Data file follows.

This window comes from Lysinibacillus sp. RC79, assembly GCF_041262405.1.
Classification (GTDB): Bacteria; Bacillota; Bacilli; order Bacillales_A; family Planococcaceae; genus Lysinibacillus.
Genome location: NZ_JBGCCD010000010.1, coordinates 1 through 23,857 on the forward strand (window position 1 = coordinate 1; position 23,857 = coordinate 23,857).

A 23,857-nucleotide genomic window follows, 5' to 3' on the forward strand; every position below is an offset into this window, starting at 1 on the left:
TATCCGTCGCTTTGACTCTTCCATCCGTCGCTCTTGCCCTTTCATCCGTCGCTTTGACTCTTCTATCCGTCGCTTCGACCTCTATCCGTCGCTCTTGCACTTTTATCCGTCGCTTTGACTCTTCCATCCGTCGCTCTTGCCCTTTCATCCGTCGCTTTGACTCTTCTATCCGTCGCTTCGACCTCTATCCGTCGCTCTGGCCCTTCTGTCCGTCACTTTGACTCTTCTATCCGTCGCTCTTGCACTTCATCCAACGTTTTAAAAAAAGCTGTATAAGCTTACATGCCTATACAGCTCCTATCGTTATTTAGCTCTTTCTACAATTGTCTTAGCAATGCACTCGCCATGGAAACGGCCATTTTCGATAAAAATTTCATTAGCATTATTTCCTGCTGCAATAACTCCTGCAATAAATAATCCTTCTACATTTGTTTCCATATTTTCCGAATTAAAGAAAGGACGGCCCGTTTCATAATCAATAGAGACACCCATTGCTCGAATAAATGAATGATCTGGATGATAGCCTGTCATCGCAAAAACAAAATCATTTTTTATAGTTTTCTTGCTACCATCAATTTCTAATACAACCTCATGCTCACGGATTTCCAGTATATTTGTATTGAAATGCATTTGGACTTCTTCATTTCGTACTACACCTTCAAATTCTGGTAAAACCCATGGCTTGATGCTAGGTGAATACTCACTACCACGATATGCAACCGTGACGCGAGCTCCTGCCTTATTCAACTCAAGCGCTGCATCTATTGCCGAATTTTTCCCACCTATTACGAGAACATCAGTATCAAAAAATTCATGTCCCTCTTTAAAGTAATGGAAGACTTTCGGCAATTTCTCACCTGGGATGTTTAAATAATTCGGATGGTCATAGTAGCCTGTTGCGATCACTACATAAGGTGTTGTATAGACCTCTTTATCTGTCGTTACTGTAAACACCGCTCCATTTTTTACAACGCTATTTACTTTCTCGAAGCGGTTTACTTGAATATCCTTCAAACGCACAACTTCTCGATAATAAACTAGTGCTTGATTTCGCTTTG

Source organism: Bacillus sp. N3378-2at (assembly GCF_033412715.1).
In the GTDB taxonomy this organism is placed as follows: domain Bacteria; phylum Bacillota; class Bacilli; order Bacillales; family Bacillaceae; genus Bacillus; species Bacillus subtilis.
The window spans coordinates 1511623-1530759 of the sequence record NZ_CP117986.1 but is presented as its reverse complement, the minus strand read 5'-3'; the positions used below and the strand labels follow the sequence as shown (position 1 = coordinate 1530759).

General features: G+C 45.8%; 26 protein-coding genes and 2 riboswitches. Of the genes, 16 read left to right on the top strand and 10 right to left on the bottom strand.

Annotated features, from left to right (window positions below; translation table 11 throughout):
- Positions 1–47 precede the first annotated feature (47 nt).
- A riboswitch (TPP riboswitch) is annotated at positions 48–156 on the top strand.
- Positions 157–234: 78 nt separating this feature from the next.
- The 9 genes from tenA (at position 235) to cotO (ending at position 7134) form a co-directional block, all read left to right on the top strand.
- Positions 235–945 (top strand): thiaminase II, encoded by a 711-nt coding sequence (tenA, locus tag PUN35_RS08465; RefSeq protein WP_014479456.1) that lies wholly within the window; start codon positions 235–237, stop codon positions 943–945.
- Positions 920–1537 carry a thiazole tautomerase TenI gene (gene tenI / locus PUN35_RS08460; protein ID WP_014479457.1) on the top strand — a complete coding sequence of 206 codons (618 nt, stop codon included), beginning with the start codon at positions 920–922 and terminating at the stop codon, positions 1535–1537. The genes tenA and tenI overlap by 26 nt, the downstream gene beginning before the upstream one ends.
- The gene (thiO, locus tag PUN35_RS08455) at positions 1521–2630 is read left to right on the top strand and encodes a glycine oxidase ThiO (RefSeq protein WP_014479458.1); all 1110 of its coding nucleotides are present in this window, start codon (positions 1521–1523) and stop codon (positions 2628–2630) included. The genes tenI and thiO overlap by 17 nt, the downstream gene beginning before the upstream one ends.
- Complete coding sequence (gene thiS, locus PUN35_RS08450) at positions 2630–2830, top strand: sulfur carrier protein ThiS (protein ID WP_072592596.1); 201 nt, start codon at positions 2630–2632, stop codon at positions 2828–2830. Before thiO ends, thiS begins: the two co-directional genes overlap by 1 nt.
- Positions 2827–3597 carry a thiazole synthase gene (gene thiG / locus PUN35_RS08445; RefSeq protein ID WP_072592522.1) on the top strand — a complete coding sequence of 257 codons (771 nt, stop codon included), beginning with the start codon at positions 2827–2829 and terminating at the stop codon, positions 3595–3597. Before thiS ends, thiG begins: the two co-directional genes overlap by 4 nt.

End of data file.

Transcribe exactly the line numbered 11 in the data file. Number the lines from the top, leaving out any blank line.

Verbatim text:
- Positions 1–47 precede the first annotated feature (47 nt).